Breitling – the horological tastemakers

I was fortunate to interview Fred Mandelbaum, “guardian of the heritage” for Breitling, the horological tastemakers, about collecting and collectables.

Fred Mandelbaum

When a vintage watch collector receives a message from then-incoming Breitling CEO Georges Kern, he’s likely to take notice. Even when he’s on holiday. It’s what led Fred Mandelbaum to be appointed consultant to Breitling.

“I was on vacation with my wife, lying at the hotel pool in Venice, when my phone dinged. It was an Instagram message that read: ‘This is Georges Kern. Can you call me?’ That’s how it started,” says Mandelbaum.

They met in Vienna, and Mandelbaum led Kern through the early Breitling history, showed him his collection, and explained why particular watches are important. “In December 2017, he asked if I’d like to join him, to advise him, and to share my knowledge of the roots of the brand as a foundation of his strategy,” says Mandelbaum.

Horological tastemakers

Premier Heritage Collection

He has been active in Breitling collector circles for many years. There are different types of collectors, he explains. For example, “there are those who see watch collecting as an asset class. They care about the financial potential more than the watches. Then there are the me-too collectors, who want what everyone else is wearing. Finally, there are those who see collecting as studying. If you learn, you want to teach, inform, and enlarge the knowledge base,” says Mandelbaum.

Several in the vintage watch community, who have done that for many years. Mandelbaum started out using watches to time production processes at work and soon fell in love with the “wonderfully precise mechanical instrument” on his wrist. “I began slowly educating myself when there was no internet and nobody to ask. I read books and asked questions.”

Mandelbaum collects all relevant chronographs, across a number of brands, but as horological tastemakers Breitling is centre stage. “Breitling has been first adopter in most of the technological steps in chronograph horology – always trying new designs, new forms of cases, defining new standards. This is how Breitling came to be at the core of my collection. One day I decided to try to own one example of each relevant model Breitling produced between 1939 and 1979. I have been largely successful.”

Usability and interaction

Premier B15 Duograph 42_Ref. AB1510171C1P1

Furthermore, he investigates the Breitling watch history after hours, pouring through the production ledgers from September 1944 (many were destroyed before then). “As a company Breitling was always trying to innovate. That was the defining element. They saw the watch as a tool for specific tasks.”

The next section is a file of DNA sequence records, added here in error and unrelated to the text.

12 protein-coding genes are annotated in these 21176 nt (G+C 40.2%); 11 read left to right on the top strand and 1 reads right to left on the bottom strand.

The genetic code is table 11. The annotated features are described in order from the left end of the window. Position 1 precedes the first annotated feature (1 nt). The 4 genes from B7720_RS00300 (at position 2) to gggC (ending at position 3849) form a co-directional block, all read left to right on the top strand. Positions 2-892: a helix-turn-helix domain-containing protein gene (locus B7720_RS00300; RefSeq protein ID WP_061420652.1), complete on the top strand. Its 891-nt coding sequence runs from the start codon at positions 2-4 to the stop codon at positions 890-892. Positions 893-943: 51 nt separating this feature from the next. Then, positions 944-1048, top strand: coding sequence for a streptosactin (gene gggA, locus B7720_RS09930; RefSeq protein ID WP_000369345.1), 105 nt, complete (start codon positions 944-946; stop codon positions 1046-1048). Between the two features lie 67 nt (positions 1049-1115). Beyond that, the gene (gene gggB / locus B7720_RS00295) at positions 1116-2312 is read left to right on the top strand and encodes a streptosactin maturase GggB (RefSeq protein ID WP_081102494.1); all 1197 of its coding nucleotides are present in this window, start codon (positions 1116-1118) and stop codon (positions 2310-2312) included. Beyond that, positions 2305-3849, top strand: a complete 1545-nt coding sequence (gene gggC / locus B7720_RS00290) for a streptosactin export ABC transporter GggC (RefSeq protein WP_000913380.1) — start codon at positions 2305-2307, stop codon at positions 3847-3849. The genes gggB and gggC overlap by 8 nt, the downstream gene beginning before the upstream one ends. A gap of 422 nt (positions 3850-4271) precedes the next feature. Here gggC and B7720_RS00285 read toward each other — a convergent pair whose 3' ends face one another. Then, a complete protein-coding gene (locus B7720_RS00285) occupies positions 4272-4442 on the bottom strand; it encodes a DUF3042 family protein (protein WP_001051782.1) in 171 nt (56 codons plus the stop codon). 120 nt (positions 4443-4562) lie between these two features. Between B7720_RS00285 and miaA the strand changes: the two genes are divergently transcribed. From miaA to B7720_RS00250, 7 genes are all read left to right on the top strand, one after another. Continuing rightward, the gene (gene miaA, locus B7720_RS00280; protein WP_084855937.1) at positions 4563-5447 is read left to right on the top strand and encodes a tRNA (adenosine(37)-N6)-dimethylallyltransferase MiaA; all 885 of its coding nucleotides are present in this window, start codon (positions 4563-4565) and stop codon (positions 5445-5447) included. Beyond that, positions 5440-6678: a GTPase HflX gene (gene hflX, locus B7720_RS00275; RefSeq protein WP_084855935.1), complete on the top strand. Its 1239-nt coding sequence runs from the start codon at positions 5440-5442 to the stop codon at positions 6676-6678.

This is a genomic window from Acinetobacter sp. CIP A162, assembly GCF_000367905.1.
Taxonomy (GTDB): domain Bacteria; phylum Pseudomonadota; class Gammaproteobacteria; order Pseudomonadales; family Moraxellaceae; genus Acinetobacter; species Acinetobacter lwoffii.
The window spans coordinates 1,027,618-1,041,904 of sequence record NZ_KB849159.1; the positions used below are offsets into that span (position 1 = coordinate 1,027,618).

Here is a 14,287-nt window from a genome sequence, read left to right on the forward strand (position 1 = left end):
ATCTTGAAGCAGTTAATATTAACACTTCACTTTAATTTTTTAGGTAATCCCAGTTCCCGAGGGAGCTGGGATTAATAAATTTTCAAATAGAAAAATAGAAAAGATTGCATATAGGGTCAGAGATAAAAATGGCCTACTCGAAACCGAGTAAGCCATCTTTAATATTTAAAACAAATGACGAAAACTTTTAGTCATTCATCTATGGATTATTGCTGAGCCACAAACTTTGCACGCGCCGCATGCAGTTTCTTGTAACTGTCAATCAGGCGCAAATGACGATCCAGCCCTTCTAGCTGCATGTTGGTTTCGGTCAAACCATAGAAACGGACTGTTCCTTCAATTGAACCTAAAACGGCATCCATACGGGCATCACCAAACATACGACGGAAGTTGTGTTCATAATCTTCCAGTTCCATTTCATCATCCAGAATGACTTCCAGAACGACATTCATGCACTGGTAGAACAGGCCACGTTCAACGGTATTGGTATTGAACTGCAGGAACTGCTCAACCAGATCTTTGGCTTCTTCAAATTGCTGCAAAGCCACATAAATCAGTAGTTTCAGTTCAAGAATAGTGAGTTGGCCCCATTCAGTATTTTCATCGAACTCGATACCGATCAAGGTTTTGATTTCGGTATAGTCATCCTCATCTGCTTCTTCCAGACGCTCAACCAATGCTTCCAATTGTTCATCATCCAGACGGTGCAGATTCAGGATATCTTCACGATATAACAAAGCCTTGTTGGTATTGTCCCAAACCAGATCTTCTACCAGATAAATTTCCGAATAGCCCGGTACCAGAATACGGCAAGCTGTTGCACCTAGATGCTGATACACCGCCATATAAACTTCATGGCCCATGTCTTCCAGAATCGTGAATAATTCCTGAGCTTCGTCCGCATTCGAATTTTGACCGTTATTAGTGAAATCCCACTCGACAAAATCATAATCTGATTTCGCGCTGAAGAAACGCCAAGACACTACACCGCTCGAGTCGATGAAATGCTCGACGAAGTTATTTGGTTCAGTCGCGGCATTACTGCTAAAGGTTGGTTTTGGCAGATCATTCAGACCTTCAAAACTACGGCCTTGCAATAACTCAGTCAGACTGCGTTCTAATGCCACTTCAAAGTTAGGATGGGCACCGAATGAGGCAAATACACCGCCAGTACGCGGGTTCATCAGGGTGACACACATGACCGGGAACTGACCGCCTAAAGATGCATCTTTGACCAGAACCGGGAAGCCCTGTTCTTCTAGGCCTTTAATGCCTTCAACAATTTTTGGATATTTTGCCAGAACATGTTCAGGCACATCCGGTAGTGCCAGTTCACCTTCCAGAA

Leon Breitling filed a patent in 1905 for “the timer/tachymeter for sports”. This watch allowed the wearer to measure his feats. It took several decades to reach that point.

The next step, in 1915, was to convert the handheld pocket chronograph into something you could strap onto your wrist. Breitling’s addition of the pusher at 2 o’clock and a second pushpiece at 4 o’ clock (for which they filed patents in 1923 and 1934 respectively) were innovations that other manufacturers soon followed. From 1915 to 1933, Breitling filed several additional patents testing the perfect positioning of different operational elements, always looking at usability and changing the way people interacted with their watches.

Rarest finds

Premier Heritage Collection (from left to right: the Duograph, the Datora, the Chronograph)

While Willy Breitling, grandson of the founder, Leon Breitling, managed the company from 1932 until 1979, there were “fireworks of innovation, year after year”. He had the idea for the first “smartwatch chronograph”, the Chronomat, in 1939, for which he signed a patent in 1940. Then he combined the chronograph with a slide rule so that businessmen and engineers could have their computing device on their wrist. “It’s still the basis for today’s Navitimer. Willy’s design lives on,” says Mandelbaum.

He has seen his fair share of fake watches in his time and identifying one – when it means disappointing someone who believes they have inherited a valuable heirloom – is something he would rather not have to do. “It takes me about five seconds to see if a watch is authentic or not. It is quite disturbing. People have been faking Breitlings since the 1940s.”

He says the biggest finds are the rarest. In March 2021 he found one of the first Duographs dating back to the 1940s. The Duograph, recently relaunched by Breitling, was first manufactured in batches of six, and typically assembled on order. “Approximately 30 pieces have been found over the years. Any Duograph, clearly original, is a major find. This piece belonged to a wealthy businessman who had passed away in rural Michigan, in the US, of all places. His father had been a doctor and this is the only pulsation scale doctor’s watch Duograph we’ve ever seen.